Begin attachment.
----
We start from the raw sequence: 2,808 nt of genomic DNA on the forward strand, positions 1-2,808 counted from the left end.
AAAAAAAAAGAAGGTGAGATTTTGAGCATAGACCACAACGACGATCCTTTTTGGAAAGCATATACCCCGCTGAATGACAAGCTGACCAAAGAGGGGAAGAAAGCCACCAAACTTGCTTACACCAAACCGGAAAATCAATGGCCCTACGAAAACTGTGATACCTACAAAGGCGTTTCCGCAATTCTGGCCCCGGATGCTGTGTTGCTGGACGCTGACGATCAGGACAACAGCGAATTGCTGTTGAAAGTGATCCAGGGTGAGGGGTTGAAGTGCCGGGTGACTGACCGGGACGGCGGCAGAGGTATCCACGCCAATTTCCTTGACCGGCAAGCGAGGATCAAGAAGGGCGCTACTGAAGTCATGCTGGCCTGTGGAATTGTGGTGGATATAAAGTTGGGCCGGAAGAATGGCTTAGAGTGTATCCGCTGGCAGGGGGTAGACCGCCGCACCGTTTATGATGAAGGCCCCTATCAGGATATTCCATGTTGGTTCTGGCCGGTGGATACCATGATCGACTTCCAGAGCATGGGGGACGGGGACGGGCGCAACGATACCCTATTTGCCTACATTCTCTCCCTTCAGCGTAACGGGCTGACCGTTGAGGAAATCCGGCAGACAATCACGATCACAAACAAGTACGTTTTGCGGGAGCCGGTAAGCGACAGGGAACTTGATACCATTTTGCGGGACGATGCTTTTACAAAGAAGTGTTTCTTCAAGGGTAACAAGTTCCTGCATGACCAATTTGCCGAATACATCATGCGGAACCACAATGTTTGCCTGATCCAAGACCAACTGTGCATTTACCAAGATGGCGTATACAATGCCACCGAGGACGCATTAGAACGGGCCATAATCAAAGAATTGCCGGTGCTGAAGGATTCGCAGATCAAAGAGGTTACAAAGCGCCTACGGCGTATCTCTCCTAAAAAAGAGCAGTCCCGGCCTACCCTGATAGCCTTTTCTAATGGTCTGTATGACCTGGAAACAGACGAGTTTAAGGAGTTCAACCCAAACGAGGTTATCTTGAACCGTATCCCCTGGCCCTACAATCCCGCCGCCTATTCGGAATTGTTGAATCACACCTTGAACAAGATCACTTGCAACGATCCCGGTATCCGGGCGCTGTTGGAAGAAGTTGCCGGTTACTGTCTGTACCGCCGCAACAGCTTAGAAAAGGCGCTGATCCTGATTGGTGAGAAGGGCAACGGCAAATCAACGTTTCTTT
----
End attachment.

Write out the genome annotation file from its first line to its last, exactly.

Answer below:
We start from the raw sequence: 2,808 nt of genomic DNA on the forward strand, positions 1-2,808 counted from the left end.
AAAAAAAAAGAAGGTGAGATTTTGAGCATAGACCACAACGACGATCCTTTTTGGAAAGCATATACCCCGCTGAATGACAAGCTGACCAAAGAGGGGAAGAAAGCCACCAAACTTGCTTACACCAAACCGGAAAATCAATGGCCCTACGAAAACTGTGATACCTACAAAGGCGTTTCCGCAATTCTGGCCCCGGATGCTGTGTTGCTGGACGCTGACGATCAGGACAACAGCGAATTGCTGTTGAAAGTGATCCAGGGTGAGGGGTTGAAGTGCCGGGTGACTGACCGGGACGGCGGCAGAGGTATCCACGCCAATTTCCTTGACCGGCAAGCGAGGATCAAGAAGGGCGCTACTGAAGTCATGCTGGCCTGTGGAATTGTGGTGGATATAAAGTTGGGCCGGAAGAATGGCTTAGAGTGTATCCGCTGGCAGGGGGTAGACCGCCGCACCGTTTATGATGAAGGCCCCTATCAGGATATTCCATGTTGGTTCTGGCCGGTGGATACCATGATCGACTTCCAGAGCATGGGGGACGGGGACGGGCGCAACGATACCCTATTTGCCTACATTCTCTCCCTTCAGCGTAACGGGCTGACCGTTGAGGAAATCCGGCAGACAATCACGATCACAAACAAGTACGTTTTGCGGGAGCCGGTAAGCGACAGGGAACTTGATACCATTTTGCGGGACGATGCTTTTACAAAGAAGTGTTTCTTCAAGGGTAACAAGTTCCTGCATGACCAATTTGCCGAATACATCATGCGGAACCACAATGTTTGCCTGATCCAAGACCAACTGTGCATTTACCAAGATGGCGTATACAATGCCACCGAGGACGCATTAGAACGGGCCATAATCAAAGAATTGCCGGTGCTGAAGGATTCGCAGATCAAAGAGGTTACAAAGCGCCTACGGCGTATCTCTCCTAAAAAAGAGCAGTCCCGGCCTACCCTGATAGCCTTTTCTAATGGTCTGTATGACCTGGAAACAGACGAGTTTAAGGAGTTCAACCCAAACGAGGTTATCTTGAACCGTATCCCCTGGCCCTACAATCCCGCCGCCTATTCGGAATTGTTGAATCACACCTTGAACAAGATCACTTGCAACGATCCCGGTATCCGGGCGCTGTTGGAAGAAGTTGCCGGTTACTGTCTGTACCGCCGCAACAGCTTAGAAAAGGCGCTGATCCTGATTGGTGAGAAGGGCAACGGCAAATCAACGTTTCTTT